God endures; His Word endures. His truth, love, righteousness, judgments, His name, and all of His other attributes endure forever. He is not this subject of time and change. When heaven and earth pass away, He remains. Those who are anchored in Him should at the very least present stability to an unstable world. What God truly does stands the test of time and the tests that time will present.


Our current celebrity culture honors a lot of unproven ideas and personal lives that are unworthy of honor. Christians are too often involved in giving undeserved honor. Everyone seems to want their fifteen minutes of fame. Meanwhile, many who deserve honor go unnoticed, the people who day-in and day-out do their jobs in a way that makes society function. In God’s economy, endurance is one way to measure success (see Matthew 4:13-20). Without endurance, there is no fruitfulness, and that is another measure of success.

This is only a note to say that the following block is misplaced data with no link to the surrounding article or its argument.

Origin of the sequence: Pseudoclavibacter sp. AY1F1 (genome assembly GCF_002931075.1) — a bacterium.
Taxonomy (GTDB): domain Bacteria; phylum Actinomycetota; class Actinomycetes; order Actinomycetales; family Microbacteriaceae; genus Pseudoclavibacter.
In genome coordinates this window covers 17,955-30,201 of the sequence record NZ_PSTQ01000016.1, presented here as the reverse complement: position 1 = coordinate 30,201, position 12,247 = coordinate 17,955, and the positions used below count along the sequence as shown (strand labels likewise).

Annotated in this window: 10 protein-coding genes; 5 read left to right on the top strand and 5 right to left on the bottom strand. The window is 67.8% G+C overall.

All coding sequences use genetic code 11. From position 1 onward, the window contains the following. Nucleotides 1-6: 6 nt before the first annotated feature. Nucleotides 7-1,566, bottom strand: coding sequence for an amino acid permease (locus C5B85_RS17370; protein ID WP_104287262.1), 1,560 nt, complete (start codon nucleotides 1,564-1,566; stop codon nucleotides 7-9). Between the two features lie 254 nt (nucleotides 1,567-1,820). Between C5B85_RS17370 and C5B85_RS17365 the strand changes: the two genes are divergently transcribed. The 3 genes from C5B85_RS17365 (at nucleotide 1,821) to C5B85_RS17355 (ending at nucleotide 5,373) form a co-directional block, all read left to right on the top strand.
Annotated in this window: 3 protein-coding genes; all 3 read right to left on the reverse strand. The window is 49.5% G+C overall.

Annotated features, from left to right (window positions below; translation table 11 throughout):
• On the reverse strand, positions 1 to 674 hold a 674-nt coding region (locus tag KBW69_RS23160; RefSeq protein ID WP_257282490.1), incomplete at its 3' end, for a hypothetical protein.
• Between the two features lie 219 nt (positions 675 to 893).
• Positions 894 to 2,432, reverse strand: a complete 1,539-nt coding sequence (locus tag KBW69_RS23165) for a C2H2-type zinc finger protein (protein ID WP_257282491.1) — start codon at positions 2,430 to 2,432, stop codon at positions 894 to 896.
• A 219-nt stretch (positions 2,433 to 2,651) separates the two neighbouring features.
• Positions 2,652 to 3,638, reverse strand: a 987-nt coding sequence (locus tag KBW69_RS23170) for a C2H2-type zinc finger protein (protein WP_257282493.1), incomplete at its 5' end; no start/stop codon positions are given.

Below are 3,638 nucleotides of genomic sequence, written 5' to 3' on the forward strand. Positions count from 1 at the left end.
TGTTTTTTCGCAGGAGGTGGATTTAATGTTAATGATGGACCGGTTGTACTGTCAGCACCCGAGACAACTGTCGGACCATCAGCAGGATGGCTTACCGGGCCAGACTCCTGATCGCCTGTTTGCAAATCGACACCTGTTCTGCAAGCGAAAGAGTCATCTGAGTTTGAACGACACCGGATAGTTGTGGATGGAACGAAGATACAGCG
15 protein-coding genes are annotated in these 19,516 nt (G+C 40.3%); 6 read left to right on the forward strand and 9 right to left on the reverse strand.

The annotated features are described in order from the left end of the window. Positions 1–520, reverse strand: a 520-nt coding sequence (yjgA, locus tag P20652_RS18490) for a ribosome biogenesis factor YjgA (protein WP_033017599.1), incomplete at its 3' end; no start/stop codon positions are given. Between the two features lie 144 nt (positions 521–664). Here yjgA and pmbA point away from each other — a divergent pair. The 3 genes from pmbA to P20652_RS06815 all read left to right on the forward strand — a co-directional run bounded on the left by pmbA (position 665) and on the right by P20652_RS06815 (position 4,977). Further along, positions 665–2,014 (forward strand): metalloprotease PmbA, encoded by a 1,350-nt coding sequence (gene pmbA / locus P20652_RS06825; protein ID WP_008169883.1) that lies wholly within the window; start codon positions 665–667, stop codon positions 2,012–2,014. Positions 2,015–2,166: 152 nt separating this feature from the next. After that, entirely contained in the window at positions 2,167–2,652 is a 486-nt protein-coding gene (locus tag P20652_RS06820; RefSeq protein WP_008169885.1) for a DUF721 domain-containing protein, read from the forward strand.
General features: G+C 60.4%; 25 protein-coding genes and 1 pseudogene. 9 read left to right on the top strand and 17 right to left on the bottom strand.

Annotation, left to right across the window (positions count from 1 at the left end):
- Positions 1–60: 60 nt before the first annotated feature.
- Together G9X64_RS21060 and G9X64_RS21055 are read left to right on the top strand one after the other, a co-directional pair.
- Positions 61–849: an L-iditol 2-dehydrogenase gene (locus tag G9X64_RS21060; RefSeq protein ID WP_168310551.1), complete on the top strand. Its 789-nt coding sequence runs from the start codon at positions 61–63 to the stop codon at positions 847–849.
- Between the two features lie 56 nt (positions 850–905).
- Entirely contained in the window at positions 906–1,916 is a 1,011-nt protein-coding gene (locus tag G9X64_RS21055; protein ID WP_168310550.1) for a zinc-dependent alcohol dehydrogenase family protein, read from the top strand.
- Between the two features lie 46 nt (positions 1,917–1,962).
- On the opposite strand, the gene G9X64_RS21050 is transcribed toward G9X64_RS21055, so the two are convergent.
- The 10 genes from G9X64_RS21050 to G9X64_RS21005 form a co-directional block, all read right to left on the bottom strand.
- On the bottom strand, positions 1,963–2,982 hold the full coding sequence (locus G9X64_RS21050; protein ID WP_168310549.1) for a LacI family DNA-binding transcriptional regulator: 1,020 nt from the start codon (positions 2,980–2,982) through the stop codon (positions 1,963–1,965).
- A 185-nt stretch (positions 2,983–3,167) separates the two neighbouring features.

We get more of whatever we honor. Unfortunately, when we honor the wrong people or attributes, they get multiplied while the more deserving get discouraged. We need to rectify this. We place too much focus on “charisma” to the neglect of character. Charisma is only skin deep; character is to the bone. Charisma rubs off, but character holds on. We need to ask before we applaud, how long has this endured? Does it display character or mere charisma? Then we need to encourage those who do their tasks well and endure.

I honor my parents, not only because they were my parents, but because they persevered in marriage, parenting, service, and character. They were married 56 years prior to Mother’s passing. Dad pastored for more than 60 years. He was with his last pastorate for 35 years. They were never flashy, but always faithful. They kept their word, showed up on time, and remained in the hard times. So it was with my wife’s parents. I think it was more true of their generation than the current one. Given that endurance reaps, what does our future hold?